- Joe Biden, now the 46th president of the US, delivered a solemn inaugural address on Wednesday.
- From the same stage that rioters overtook two weeks ago, Biden made a plea for unity and called to “end this uncivil war.”
- “To overcome these challenges, to restore the soul and secure the future of America, requires so much more than words,” he said. “It requires the most elusive of all things in a democracy: unity.”
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Speaking from the same stage that insurrectionists overran two weeks ago, President Joe Biden called for unity and perseverance in his inaugural address on Wednesday.
“To overcome these challenges, to restore the soul and secure the future of America, requires so much more than words,” Biden said. “It requires the most elusive of all things in a democracy: unity.”
Building on the foundational theme of his campaign, Biden urged Americans to come together and bring down the temperature in national politics.
“We can join forces, stop the shouting, and lower the temperature,” the president said. “For without unity there is no peace, only bitterness and fury; no progress, only exhausting outrage; no nation, only a state of chaos.”
He added: “This is our historic moment of crisis and challenge, and unity is the path forward. And we must meet this moment as the United States of America.”
Biden also underscored the immense challenges facing the country, including a pandemic that has killed more than 402,000 Americans, surging unemployment, and an attempted coup that left the nation’s capital under a military occupation so that the new president could be inaugurated without incident.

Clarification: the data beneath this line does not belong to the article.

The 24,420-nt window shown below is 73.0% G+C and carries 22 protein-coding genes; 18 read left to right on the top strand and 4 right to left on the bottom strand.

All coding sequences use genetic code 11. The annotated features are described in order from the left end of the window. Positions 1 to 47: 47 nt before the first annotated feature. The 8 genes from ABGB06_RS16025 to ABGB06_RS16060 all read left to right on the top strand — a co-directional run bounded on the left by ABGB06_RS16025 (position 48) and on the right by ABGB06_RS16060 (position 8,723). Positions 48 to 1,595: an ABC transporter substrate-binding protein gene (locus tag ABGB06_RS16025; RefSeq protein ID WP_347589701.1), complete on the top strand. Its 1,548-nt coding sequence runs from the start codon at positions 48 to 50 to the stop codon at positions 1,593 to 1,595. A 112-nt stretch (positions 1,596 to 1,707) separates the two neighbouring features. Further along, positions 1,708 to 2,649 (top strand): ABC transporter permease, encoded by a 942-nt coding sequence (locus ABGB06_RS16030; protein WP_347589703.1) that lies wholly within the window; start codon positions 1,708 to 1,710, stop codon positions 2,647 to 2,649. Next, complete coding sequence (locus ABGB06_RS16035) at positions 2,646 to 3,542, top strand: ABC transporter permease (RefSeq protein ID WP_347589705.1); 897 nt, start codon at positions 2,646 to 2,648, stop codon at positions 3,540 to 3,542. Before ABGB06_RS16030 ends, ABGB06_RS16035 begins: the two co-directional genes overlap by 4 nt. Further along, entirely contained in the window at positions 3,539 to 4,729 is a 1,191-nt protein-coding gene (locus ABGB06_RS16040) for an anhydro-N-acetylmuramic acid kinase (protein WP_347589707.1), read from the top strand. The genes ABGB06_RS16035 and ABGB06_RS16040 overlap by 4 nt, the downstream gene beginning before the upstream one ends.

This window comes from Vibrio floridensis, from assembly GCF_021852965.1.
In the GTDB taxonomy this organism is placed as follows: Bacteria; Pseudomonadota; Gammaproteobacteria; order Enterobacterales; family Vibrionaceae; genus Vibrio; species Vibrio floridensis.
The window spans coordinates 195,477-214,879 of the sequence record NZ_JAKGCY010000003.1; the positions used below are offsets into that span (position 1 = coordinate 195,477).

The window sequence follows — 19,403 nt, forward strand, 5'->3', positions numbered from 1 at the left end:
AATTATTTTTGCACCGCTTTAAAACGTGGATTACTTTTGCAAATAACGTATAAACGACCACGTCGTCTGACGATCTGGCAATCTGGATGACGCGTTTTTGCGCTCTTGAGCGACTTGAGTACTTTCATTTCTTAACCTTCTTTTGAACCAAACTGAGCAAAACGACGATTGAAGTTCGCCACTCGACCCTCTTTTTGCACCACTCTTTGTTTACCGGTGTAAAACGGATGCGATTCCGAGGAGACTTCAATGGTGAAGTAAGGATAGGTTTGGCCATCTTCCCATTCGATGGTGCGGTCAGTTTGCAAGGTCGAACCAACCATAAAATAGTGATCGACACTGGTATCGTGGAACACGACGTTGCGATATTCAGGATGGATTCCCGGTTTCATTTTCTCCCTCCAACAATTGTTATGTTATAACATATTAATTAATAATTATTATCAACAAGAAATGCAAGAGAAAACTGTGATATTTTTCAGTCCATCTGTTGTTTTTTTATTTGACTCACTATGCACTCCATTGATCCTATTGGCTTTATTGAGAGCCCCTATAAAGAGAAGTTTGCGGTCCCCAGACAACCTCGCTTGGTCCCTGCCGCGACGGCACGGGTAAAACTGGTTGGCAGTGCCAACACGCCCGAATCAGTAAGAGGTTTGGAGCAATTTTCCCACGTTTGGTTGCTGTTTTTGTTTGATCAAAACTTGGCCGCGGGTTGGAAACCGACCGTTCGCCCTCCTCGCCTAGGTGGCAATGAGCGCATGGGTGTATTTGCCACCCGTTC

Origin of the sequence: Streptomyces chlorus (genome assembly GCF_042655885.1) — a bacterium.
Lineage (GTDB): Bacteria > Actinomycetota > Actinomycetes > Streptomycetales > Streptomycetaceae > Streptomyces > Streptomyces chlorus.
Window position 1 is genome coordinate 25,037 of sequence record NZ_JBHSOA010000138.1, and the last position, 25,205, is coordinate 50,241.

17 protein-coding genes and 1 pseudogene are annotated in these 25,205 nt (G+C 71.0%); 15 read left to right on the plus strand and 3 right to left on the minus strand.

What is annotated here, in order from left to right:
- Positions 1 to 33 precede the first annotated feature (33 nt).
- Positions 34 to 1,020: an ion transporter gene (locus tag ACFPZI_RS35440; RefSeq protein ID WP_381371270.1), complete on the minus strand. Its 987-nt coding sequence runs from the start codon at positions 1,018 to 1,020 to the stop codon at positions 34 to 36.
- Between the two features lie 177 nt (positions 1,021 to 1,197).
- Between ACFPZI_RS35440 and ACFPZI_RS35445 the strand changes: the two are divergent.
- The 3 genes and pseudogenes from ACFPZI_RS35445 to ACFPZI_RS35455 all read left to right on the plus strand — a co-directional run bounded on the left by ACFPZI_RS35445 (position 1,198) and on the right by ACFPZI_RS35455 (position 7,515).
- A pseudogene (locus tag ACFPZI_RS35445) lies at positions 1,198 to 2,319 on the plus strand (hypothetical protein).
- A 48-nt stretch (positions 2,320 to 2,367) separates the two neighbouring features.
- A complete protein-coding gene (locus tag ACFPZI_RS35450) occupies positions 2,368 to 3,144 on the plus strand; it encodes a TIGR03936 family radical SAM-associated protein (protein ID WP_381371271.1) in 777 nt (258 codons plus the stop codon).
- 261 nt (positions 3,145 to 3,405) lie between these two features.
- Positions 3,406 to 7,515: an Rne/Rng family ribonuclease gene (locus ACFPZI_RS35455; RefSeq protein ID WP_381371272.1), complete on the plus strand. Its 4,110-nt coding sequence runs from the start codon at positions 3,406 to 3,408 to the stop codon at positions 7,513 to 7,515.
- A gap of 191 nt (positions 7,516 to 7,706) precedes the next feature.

“At this hour, my friends, democracy has prevailed,” Biden said. “So now, on this hallowed ground where just a few days ago violence sought to shake the Capitol’s very foundation, we come together as one nation, under God, indivisible, to carry out the peaceful transfer of power as we have for more than two centuries.”
Biden’s journey to the inauguration stage was an emotional one. Before leaving his home state of Delaware for the nation’s capital on Tuesday, Biden broke down in tears while thinking of his son Beau, who died of brain cancer at the age of 46 in 2015.
Beau died amid speculation that Biden would run for president in 2016. He didn’t then, but he ultimately decided to run for the third time in 2020 because of what he saw in Charlottesville, Virginia, in the summer of 2017.
His central campaign platform became “restoring the soul of the nation.” Biden presented himself in a crowded Democratic field as a unifier who could appeal to disaffected working-class white voters who abandoned the party in 2016 and tipped the scales for Trump against Hillary Clinton.
“I know speaking of unity can sound to some like a foolish fantasy these days,” Biden said in his address on Wednesday.
Asking the American people to bear with him, the new president laid out their common anxieties and how to overcome them.
“Look, I understand that many of my fellow Americans view the future with fear and trepidation,” Biden said. “I understand they worry about their jobs. I understand, like my dad, they lay in bed at night, staring at the ceiling, wondering ‘Can I keep my healthcare? Can I pay my mortgage?’ Thinking about their families, about what comes next.
“I promise you I get it,” he continued. “But the answer is not to turn inward, to retreat into competing factions, distrusting those who don’t look like you, or worship the way you do, or don’t get their news from the same sources you do.”
Biden described the nation’s predicament as an “uncivil war.”
“We must end this uncivil war that pits red against blue, rural versus urban, conservative versus liberal. We can do this if we open our souls instead of hardening our hearts, if we show a little tolerance and humility, and if we’re willing to stand in the other person’s shoes, as my mum would say, just for a moment.”